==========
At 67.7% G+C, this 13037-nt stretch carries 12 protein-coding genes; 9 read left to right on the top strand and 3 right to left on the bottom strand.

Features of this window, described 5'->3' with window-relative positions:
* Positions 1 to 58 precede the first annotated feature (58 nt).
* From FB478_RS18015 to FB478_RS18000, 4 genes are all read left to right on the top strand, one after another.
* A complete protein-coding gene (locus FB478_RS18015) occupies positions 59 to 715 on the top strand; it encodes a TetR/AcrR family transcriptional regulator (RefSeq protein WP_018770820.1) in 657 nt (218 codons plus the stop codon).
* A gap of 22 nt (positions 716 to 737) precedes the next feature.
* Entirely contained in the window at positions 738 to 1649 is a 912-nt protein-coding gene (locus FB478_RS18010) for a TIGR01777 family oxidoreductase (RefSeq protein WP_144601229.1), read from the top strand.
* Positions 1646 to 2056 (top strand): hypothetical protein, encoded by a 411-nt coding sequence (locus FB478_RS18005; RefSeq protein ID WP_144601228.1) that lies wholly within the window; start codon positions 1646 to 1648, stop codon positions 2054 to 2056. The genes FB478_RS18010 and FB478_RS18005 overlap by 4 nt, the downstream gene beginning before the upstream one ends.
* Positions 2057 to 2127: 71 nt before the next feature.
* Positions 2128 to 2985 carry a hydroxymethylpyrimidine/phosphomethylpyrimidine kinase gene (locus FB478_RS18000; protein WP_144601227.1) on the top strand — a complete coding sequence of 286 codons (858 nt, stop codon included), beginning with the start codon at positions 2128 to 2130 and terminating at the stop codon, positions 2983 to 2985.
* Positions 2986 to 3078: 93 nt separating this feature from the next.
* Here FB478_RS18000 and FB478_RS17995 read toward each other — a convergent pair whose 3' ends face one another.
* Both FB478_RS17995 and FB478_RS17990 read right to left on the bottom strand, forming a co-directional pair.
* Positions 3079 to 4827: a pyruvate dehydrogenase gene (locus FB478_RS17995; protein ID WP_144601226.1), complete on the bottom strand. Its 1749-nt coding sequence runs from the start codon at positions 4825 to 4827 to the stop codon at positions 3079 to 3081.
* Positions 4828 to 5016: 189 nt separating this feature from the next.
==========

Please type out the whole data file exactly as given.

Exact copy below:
At 67.7% G+C, this 13037-nt stretch carries 12 protein-coding genes; 9 read left to right on the top strand and 3 right to left on the bottom strand.

Features of this window, described 5'->3' with window-relative positions:
* Positions 1 to 58 precede the first annotated feature (58 nt).
* From FB478_RS18015 to FB478_RS18000, 4 genes are all read left to right on the top strand, one after another.
* A complete protein-coding gene (locus FB478_RS18015) occupies positions 59 to 715 on the top strand; it encodes a TetR/AcrR family transcriptional regulator (RefSeq protein WP_018770820.1) in 657 nt (218 codons plus the stop codon).
* A gap of 22 nt (positions 716 to 737) precedes the next feature.
* Entirely contained in the window at positions 738 to 1649 is a 912-nt protein-coding gene (locus FB478_RS18010) for a TIGR01777 family oxidoreductase (RefSeq protein WP_144601229.1), read from the top strand.
* Positions 1646 to 2056 (top strand): hypothetical protein, encoded by a 411-nt coding sequence (locus FB478_RS18005; RefSeq protein ID WP_144601228.1) that lies wholly within the window; start codon positions 1646 to 1648, stop codon positions 2054 to 2056. The genes FB478_RS18010 and FB478_RS18005 overlap by 4 nt, the downstream gene beginning before the upstream one ends.
* Positions 2057 to 2127: 71 nt before the next feature.
* Positions 2128 to 2985 carry a hydroxymethylpyrimidine/phosphomethylpyrimidine kinase gene (locus FB478_RS18000; protein WP_144601227.1) on the top strand — a complete coding sequence of 286 codons (858 nt, stop codon included), beginning with the start codon at positions 2128 to 2130 and terminating at the stop codon, positions 2983 to 2985.
* Positions 2986 to 3078: 93 nt separating this feature from the next.
* Here FB478_RS18000 and FB478_RS17995 read toward each other — a convergent pair whose 3' ends face one another.
* Both FB478_RS17995 and FB478_RS17990 read right to left on the bottom strand, forming a co-directional pair.
* Positions 3079 to 4827: a pyruvate dehydrogenase gene (locus FB478_RS17995; protein ID WP_144601226.1), complete on the bottom strand. Its 1749-nt coding sequence runs from the start codon at positions 4825 to 4827 to the stop codon at positions 3079 to 3081.
* Positions 4828 to 5016: 189 nt separating this feature from the next.